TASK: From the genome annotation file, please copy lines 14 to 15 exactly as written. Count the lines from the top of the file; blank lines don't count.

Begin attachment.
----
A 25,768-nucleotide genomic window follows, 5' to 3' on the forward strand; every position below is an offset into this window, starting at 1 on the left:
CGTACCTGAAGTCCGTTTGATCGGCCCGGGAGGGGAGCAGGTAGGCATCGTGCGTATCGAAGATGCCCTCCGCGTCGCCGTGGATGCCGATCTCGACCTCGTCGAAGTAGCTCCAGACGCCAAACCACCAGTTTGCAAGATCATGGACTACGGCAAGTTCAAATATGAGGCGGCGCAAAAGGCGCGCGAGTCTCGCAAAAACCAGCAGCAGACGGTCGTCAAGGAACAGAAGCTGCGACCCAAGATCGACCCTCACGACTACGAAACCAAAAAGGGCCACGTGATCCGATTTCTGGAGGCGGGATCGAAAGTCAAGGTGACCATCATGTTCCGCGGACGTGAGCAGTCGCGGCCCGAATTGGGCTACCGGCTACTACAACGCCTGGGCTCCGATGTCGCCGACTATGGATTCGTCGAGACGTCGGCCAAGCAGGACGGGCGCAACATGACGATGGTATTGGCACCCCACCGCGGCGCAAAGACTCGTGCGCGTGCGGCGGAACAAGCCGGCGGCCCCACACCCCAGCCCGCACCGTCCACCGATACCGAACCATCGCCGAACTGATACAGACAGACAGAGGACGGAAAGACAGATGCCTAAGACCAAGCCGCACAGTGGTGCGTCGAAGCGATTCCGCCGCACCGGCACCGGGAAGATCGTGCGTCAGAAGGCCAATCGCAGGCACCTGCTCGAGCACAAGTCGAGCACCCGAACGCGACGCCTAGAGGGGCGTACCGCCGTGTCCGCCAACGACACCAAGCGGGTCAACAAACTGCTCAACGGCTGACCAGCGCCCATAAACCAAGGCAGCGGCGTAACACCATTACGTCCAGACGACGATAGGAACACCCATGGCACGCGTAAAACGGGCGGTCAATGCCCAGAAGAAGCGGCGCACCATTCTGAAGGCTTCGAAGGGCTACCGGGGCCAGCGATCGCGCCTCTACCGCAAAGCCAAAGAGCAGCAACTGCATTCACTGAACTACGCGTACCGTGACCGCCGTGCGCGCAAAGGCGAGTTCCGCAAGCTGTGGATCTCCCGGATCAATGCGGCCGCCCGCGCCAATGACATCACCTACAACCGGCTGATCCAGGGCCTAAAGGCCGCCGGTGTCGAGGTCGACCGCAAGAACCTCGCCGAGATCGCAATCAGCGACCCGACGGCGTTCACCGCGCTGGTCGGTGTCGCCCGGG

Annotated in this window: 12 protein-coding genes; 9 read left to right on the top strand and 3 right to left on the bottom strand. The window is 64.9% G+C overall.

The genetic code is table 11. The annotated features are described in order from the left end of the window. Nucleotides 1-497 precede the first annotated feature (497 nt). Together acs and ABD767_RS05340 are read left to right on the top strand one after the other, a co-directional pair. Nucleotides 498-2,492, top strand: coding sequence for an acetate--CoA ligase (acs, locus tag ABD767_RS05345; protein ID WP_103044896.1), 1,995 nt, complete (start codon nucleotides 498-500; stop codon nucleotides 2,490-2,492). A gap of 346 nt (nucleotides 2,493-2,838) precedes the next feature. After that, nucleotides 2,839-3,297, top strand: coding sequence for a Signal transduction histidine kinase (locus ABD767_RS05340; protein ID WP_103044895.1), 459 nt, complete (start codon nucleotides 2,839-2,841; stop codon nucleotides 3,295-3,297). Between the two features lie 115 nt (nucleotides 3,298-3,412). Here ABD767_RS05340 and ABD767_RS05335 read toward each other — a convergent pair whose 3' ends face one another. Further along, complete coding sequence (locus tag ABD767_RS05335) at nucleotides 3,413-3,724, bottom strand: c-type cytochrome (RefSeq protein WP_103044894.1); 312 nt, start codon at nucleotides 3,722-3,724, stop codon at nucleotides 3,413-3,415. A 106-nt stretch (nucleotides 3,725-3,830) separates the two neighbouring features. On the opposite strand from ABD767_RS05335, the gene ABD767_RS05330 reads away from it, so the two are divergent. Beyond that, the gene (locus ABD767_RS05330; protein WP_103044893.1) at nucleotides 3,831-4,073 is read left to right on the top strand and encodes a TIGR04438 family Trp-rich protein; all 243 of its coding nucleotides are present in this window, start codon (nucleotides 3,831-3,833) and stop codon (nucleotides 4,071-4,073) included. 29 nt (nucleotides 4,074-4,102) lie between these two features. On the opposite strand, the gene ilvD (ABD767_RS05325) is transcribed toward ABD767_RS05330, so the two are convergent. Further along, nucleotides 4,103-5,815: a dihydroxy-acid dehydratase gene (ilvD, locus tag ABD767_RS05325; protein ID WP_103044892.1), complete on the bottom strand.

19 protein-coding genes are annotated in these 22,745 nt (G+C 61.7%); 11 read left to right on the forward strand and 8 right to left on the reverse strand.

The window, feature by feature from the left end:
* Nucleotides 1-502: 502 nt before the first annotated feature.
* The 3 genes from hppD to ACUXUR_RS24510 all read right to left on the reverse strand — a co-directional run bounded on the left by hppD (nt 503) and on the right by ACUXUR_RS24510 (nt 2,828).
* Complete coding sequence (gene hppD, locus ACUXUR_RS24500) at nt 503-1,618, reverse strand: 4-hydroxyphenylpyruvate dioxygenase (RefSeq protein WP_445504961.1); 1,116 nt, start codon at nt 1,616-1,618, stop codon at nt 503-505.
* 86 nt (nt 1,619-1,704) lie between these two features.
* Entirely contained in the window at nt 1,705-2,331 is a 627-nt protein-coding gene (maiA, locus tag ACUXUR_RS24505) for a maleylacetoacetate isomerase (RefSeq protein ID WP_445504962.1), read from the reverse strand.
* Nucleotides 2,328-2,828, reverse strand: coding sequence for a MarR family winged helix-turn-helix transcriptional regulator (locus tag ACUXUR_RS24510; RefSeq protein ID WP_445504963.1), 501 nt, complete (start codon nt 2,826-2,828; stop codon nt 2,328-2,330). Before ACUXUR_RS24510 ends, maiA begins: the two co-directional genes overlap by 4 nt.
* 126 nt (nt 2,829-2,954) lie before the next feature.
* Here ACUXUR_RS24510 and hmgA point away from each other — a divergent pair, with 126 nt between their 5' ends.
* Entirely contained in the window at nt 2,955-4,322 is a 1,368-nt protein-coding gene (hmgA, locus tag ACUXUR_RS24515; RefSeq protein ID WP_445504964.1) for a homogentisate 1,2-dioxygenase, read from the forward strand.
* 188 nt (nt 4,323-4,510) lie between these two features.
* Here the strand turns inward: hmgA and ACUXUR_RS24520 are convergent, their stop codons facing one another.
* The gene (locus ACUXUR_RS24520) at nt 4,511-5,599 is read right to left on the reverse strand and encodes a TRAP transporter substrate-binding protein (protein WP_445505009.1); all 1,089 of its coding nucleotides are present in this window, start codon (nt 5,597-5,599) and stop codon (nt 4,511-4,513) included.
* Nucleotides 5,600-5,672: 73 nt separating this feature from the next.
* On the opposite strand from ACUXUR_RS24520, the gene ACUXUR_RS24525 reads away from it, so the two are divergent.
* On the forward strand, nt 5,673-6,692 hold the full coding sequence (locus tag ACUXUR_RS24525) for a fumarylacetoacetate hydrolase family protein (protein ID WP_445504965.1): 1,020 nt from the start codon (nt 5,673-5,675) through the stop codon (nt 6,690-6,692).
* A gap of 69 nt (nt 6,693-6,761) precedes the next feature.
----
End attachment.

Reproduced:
* Here ACUXUR_RS24510 and hmgA point away from each other — a divergent pair, with 126 nt between their 5' ends.
* Entirely contained in the window at nt 2,955-4,322 is a 1,368-nt protein-coding gene (hmgA, locus tag ACUXUR_RS24515; RefSeq protein ID WP_445504964.1) for a homogentisate 1,2-dioxygenase, read from the forward strand.